I sure use Dhamma as a panacea, no denying it. And I'm not sure it's such a bad thing.
Kammalakkhano , bhikkhave, bālo, kammalakkhano pandito, apadānasobhanī paññāti
(The fool is characterized by his/her actions/the wise one is characterized by his/her actions/Wisdom shines forth in behaviour.)
(AN 3.2 Lakkhana Sutta)

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m0rl0ck
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Re: The costs and benefits of pseudo Dhamma

Post by m0rl0ck » Mon Nov 16, 2015 12:13 am

I think you may have to give up pleasant and unpleasant to see the real beauty :)
“The truth knocks on the door and you say, "Go away, I'm looking for the truth," and so it goes away. Puzzling.” ― Robert M. Pirsig

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tiltbillings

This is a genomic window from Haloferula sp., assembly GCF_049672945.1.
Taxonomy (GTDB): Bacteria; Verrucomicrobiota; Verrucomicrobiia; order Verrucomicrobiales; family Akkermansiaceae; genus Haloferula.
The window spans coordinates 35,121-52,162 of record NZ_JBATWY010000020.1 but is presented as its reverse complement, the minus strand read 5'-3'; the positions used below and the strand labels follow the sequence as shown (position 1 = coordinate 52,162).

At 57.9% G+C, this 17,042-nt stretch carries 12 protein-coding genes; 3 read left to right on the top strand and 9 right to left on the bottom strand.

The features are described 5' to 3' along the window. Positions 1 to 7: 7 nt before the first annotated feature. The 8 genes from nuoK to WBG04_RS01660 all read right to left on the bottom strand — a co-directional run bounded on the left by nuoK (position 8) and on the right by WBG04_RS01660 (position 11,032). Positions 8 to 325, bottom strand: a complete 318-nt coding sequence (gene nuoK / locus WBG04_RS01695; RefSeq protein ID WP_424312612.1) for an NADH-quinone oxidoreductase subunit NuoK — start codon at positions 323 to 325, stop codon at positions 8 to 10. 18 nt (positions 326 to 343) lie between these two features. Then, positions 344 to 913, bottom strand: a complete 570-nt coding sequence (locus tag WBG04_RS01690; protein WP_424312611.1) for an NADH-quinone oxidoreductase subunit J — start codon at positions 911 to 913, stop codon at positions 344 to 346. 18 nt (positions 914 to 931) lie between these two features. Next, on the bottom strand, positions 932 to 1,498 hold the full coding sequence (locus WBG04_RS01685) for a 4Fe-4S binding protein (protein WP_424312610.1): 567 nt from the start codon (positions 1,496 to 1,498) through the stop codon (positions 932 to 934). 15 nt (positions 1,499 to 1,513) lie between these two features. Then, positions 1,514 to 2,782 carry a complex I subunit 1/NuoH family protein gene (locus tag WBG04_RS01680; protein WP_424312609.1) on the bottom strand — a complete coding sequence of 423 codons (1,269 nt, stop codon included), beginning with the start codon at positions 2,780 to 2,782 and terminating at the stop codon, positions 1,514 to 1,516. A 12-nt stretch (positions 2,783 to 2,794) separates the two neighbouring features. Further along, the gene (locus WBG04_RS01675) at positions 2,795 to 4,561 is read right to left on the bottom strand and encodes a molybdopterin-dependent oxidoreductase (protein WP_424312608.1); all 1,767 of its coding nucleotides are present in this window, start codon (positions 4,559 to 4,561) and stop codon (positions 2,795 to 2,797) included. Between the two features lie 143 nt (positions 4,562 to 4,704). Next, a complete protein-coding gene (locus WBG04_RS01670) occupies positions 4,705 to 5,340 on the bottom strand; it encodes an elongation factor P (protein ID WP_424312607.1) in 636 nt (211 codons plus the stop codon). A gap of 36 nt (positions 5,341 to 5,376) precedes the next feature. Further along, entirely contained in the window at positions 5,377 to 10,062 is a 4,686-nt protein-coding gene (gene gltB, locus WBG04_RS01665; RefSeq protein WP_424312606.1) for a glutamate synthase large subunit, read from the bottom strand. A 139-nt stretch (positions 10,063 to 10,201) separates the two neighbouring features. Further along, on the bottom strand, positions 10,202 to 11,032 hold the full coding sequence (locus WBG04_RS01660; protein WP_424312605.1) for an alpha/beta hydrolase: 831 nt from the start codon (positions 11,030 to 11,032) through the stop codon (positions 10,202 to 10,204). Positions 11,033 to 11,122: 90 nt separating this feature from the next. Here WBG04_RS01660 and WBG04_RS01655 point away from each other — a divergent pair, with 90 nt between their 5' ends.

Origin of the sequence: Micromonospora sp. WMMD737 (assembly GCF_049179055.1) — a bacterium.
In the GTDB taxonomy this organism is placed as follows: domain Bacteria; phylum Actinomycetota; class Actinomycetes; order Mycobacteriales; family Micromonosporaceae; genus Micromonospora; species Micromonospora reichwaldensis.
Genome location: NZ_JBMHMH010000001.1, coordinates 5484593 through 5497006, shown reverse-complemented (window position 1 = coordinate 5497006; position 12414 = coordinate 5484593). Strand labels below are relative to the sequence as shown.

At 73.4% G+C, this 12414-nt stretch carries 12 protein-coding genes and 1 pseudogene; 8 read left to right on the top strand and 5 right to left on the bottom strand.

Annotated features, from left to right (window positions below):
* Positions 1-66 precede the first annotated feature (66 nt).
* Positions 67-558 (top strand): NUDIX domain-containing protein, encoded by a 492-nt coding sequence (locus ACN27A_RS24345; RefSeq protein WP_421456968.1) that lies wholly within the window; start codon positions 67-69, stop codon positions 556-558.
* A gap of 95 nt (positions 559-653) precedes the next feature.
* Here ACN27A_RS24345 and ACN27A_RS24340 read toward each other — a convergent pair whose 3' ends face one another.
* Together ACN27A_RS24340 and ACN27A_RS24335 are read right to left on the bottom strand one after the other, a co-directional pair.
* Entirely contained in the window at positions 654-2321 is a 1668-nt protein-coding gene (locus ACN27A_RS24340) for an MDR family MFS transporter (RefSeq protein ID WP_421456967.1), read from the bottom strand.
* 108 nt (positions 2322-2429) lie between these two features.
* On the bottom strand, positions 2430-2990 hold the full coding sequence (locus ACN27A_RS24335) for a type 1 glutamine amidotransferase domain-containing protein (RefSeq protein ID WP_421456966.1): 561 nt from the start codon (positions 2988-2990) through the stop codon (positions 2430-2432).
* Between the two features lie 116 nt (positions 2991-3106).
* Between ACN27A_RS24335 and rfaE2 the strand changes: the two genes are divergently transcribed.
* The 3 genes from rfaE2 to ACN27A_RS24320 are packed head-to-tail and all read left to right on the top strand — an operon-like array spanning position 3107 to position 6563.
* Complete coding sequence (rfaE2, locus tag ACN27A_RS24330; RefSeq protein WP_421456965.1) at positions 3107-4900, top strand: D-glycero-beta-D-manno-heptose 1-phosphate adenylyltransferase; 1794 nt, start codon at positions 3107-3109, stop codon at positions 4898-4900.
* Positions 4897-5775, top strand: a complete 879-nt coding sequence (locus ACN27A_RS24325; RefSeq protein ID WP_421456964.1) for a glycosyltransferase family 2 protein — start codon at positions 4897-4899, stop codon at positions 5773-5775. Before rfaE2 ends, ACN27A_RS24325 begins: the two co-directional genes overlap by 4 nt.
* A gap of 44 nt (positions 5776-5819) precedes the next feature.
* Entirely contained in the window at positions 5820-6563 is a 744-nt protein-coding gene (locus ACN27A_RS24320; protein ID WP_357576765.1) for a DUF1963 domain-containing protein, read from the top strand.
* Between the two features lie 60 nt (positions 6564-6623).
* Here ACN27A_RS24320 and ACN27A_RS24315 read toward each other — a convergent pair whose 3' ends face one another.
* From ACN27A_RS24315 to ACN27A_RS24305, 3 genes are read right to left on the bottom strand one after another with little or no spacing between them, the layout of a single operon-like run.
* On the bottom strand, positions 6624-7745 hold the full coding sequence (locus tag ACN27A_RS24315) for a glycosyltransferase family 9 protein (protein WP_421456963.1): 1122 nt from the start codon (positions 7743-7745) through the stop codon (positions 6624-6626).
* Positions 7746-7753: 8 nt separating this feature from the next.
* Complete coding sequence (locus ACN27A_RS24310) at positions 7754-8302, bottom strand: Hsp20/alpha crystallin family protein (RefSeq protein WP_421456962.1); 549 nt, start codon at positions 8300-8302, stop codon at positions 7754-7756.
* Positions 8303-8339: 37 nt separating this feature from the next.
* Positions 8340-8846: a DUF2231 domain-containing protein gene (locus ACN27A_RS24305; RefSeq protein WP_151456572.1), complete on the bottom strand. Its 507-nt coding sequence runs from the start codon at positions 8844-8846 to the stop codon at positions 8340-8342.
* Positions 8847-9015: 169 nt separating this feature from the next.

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Re: The costs and benefits of pseudo Dhamma

Post by tiltbillings » Mon Nov 16, 2015 12:24 am

phil wrote:
m0rl0ck wrote:Sounds like the real thing to me.
The elements singing themselves?
Certainly a poetic way expressing what he has experienced. There is nothing "pseudo" about this. Again, do you expect all of one's Dhamma experiences and insights to be grim, dour, without any sense of of wonder, beauty and awe?
>> Do you see a man wise [enlightened/ariya] in his own eyes? There is more hope for a fool than for him.<< -- Proverbs 26:12

This being is bound to samsara, kamma is his means for going beyond. -- SN I, 38.